Wednesday, July 19, 2017
Can agriculture once again dissuade Trump from dangerous and extreme trade policy? Last time it was withdrawal from NAFTA; this time it’s imposition of steel tariffs on national security grounds.
In a previous post, I discussed how agricultural interests effectively backed President Trump down from his promise to withdraw from NAFTA: The upshot is that half the land in the continental United States is used for agriculture, and most of that land is backed by mortgages and other loans. If agriculture loses, banks lose; if banks lose, Congress gets nailed; and if Congress gets nailed, Trump is on shaky ground. Besides, farm country largely voted for Trump, and Trump responds to that.
The agriculture lobby has once again lined up to urge Trump not to impose sanctions using the national security exception of Section 232 of the Trade Expansion Act of 1962.
What’s the Problem with Section 232?
Under that Act, the President may invoke a variety of trade sanctions for national security reasons if supported by a report (currently in preparation) by the Secretary of State.
But such action would be nearly unprecedented and would open Pandora’s box, inviting other countries to invoke national security exceptions under Article XXI of the GATT.
Since no framework exists in the multilateral trading system for distinguishing between "legitimate" and "illegitimate" threats to national security, the result could be trade bedlam. The entire multilateral trading system could quickly disintegrate as countries justified nearly any measure on grounds that it impaired their national security.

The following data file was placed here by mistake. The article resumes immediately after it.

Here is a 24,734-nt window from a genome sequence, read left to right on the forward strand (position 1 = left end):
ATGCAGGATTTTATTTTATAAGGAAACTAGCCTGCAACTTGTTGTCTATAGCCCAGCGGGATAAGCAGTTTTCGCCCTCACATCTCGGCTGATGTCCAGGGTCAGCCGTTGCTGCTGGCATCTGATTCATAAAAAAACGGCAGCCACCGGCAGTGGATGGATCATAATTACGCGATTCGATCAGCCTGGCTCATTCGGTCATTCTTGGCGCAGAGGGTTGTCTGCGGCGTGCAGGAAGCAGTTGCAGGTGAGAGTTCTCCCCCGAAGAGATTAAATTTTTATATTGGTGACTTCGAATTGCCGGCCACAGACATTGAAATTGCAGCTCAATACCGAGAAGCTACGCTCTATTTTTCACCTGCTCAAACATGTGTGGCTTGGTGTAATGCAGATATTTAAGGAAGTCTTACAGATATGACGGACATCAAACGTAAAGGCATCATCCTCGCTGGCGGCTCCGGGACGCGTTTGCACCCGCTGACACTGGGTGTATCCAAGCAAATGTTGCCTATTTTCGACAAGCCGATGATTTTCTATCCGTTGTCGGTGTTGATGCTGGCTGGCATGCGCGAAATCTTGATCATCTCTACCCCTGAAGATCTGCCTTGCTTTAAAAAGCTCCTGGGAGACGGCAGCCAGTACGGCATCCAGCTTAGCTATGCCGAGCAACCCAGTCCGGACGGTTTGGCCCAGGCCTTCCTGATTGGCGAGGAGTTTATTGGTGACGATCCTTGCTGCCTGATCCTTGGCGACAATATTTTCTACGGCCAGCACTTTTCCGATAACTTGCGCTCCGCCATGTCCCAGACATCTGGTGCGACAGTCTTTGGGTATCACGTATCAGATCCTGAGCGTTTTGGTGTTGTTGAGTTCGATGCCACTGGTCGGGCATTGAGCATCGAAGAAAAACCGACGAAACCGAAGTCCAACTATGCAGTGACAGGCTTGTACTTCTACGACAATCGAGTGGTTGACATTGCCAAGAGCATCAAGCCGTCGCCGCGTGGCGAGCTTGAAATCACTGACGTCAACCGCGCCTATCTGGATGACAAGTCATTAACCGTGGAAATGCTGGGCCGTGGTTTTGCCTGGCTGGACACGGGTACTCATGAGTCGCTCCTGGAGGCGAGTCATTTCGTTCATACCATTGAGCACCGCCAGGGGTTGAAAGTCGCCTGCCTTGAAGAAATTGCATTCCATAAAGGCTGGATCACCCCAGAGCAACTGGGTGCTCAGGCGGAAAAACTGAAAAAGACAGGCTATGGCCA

The press has given much attention to a letter to this effect from nearly all of the former chairs of the President’s Council of Economic Advisers, from Republican and Democrat Administrations alike.
The Underestimated Power of Agriculture
Less sensationally but much more importantly, a broad coalition of organizations representing production agriculture also sent a letter to Trump last week, urging him not to impose any sanctions based on the national security exception.
The agricultural groups emphasized that a copycat response by the international community could be devastating to heavily trade-dependent industries, including agriculture.
“U.S. agriculture is highly dependent on exports, which means it is particularly vulnerable to retaliation,” the agriculture groups wrote. “Many countries that export steel to the United States are also large importers of agriculture products. The potential for retaliation from these trading partners is very real.”
So is the potential for this letter to get serious attention from the Trump Administration. Much more so than a letter from a bunch of fancy economists, who are just the type of person Trump promised his voters he would get rid of.
The agriculture letter was signed by a wide cross-section of agriculture industry associations representing farmers of high-volume agricultural products from every major agricultural region, such as the National Corn Growers Association (Midwest), the USA Rice Federation (South), the National Cattlemen’s Beef Association (Midwest and West), and the U.S. Canola Association (Northwest).
Even the U.S. Apple Association, representing farmers of a perishable crop typically subject to different economic considerations than commodity crops such as grains and oilseeds, joined the letter. So did the conservative American Farm Bureau Federation.
Just as the prospect of losing the agricultural lobby seems to have swayed Trump from withdrawing from NAFTA, that prospect might also dissuade him from invoking steel tariffs under Section 232. If the threat of losing votes in his stronghold states isn’t enough, the pressure of the finance lobby breathing down the necks of Congress when faced with widespread debt defaults across farm country could – and should – nudge Trump away from opening Pandora’s box.